The NIRSA Concussion Advisory Council has been exciting opportunity for volunteer members of the Association to work on a topic that has the potential for wide-reaching impact in the field of campus recreation and wellbeing. The council—made up of professionals at different size campuses, across multiple regions, who have different models and resources available—was tasked with creating and evaluating resources that might assist campuses of all sizes and reporting structures with the creation of a concussion education and management system that fits their needs and limitations.

As the Chair of this volunteer group, I am excited to say that the first year has exceeded my expectations; I’ve been wowed by the commitment of the council members, and we hope in year two we will be able to do more to serve the Association and its members around this topic which continues to evolve in sports and recreation and specifically on college and university sports and recreation on campus.

Upcoming goals for the Concussion Advisory Council

As the Advisory Council enters its second year of work, we hope to enhance our engagement with NIRSA members and institutions to assist with the development and evaluation of concussion policies, procedures, and resources being offered to employees and participants in our respective programs.

The Advisory Council will begin year two by working on a recommended concussion policy for the NIRSA Championship Series. We see this as an opportunity to create a consistent experience and level of service for the students participating in Championship Series events, and something that could eventually be expanded into other local NIRSA events.

We are also excited to announce that between now and the 2019 Annual Conference, there will be a series of NIRSA news articles—which will also be featured in the NIRSA Know—to be authored by members of the Advisory Council focused on topics like building partnerships, the pros and cons of some of the tools advertised to assist with concussion management, and return to play and return to learn. These topics have been identified through feedback received from NIRSA members. Additionally, we hope to share case studies of different types of concussion protocol structures that exist in recreation programs at a handful of NIRSA member schools, an explanation of how those structures were established, and recommendations on how other institutions could re-create the similar structures in their own recreation programs.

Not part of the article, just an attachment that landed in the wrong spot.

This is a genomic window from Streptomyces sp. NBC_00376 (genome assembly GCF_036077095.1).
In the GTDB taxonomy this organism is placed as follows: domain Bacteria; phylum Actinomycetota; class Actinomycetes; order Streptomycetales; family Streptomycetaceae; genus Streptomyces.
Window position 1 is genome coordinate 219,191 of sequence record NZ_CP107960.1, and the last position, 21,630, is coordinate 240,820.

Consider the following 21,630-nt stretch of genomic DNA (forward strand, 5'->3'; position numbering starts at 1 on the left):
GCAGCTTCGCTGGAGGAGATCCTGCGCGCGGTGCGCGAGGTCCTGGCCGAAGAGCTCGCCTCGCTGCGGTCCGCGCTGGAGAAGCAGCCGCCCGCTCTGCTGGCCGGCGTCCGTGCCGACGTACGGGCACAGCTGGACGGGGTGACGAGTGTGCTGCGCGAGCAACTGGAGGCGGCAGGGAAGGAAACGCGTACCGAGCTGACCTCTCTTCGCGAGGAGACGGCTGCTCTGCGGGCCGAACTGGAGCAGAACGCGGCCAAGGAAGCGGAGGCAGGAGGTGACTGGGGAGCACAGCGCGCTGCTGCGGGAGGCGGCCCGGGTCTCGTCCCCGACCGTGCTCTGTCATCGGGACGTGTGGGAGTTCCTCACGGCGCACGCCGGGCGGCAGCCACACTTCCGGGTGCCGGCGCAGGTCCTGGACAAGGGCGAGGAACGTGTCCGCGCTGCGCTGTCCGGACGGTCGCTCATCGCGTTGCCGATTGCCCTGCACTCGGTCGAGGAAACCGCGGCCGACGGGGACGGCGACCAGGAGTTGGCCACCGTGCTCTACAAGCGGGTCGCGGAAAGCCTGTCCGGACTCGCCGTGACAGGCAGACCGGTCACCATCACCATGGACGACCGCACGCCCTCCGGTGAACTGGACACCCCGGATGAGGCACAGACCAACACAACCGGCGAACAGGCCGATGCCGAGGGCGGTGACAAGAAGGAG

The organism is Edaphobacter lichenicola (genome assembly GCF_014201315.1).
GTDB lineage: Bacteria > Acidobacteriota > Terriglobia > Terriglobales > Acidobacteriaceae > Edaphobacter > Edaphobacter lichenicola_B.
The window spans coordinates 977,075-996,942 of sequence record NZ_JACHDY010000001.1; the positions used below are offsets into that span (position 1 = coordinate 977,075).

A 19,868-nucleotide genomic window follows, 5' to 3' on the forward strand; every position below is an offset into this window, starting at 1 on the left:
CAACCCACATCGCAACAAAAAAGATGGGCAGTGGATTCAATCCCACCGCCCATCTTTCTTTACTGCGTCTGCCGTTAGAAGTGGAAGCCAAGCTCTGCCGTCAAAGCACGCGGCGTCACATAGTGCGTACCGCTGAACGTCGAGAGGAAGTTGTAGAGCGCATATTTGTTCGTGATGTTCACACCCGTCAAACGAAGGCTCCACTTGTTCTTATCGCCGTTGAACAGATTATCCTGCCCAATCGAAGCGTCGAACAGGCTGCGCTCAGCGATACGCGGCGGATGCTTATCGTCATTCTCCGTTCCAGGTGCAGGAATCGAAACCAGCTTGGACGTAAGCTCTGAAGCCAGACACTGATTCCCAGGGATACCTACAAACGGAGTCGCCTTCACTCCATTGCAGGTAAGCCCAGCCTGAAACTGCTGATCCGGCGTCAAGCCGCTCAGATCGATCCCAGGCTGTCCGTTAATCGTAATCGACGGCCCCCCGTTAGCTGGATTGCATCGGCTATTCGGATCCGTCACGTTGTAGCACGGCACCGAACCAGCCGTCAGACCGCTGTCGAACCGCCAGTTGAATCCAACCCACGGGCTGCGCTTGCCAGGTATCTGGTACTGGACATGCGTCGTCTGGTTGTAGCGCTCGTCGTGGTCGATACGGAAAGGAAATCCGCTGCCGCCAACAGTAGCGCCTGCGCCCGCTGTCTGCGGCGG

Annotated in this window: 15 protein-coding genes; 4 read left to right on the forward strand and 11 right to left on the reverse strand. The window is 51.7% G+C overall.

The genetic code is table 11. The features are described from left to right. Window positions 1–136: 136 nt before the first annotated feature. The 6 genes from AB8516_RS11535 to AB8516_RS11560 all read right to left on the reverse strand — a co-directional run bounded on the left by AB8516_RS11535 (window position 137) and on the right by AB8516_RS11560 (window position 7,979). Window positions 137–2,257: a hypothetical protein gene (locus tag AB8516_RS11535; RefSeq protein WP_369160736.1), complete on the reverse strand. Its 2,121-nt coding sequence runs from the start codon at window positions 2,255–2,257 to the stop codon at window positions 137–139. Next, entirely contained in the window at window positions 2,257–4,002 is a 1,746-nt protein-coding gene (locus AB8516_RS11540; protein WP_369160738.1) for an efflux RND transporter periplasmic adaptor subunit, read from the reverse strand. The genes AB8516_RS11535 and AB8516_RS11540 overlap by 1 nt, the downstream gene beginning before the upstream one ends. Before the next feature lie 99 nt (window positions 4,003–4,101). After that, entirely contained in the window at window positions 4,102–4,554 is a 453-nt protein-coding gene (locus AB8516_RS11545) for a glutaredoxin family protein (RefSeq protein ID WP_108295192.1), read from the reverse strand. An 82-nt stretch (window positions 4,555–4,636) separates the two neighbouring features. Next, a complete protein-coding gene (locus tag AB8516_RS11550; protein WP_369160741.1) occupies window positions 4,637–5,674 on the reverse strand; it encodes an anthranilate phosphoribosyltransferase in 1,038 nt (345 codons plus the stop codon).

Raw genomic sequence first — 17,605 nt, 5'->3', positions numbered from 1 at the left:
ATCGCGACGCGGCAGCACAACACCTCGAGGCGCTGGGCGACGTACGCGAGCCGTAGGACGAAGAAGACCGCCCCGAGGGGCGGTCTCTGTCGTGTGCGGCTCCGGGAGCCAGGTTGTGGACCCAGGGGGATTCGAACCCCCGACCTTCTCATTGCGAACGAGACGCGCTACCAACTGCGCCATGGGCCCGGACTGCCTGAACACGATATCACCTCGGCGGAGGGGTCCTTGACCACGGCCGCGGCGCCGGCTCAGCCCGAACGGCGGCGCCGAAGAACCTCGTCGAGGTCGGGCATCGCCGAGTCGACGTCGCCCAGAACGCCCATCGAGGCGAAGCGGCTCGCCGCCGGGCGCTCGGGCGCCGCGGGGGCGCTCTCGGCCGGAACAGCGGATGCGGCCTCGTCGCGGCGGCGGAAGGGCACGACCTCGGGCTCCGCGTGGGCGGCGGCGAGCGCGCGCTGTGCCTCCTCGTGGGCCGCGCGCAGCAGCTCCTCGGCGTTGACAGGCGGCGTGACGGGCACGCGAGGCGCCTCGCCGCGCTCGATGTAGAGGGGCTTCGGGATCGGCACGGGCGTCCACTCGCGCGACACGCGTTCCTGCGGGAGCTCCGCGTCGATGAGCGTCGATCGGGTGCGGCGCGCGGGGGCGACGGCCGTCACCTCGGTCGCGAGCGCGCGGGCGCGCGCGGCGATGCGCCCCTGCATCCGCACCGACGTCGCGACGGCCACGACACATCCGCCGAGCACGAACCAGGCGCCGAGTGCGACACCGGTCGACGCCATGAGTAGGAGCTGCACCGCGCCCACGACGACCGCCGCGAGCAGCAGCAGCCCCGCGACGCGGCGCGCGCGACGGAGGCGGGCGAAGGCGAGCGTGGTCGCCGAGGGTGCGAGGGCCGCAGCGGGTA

Our first year

The NIRSA Concussion Advisory Council was constituted as news came from Canada that a large insurance company was considering dropping liability coverage for ‘head trauma’ at Canadian institutions.  Shortly after, NIRSA members learned that concussions would be the focus of a white paper presented at the University Risk Management and Insurance Association (URMIA) 2018 annual conference.  The growing potential impact on collegiate recreation, and specifically club and intramural sports prompted the NIRSA Board of Directors support for actively joining the conversation and advocating for NIRSA members.

The first actions taken by the newly constituted council included launching two surveys, one in Canada and a similar one in the US, intended to gauge the current state of concussion management in collegiate recreation. Those survey findings, along with a summarization of the URMIA white paper, were presented at the 2018 NIRSA Annual Conference, and feedback was solicited from attendees on what type of resources or work was desired from the Advisory Council.

Based on feedback from NIRSA members, longtime NIRSA Associate Member SportRisk Inc. has created a new concussion training package.

While most concussion training is geared toward parents and coaches of youth athletes or NCAA programs where athletic training coverage is standard among operating protocols, this training is the first of its kind to focus on participants in collegiate recreation programs.

What resources do you need?

In addition to completed and upcoming work from the council, we hope to provide more resources that reflect the feedback we receive from NIRSA members.  Email your feedback to NIRSA Headquarters about what resources would be most valuable to your work on this important topic.

Lexi Chaput currently is Senior Assistant Director of Sport Programs and Development at the University of Michigan-Ann Arbor; she serves as a member of the NIRSA Foundation Board of Directors and is the Chair of NIRSA's Concussion Advisory Council. She can be reached at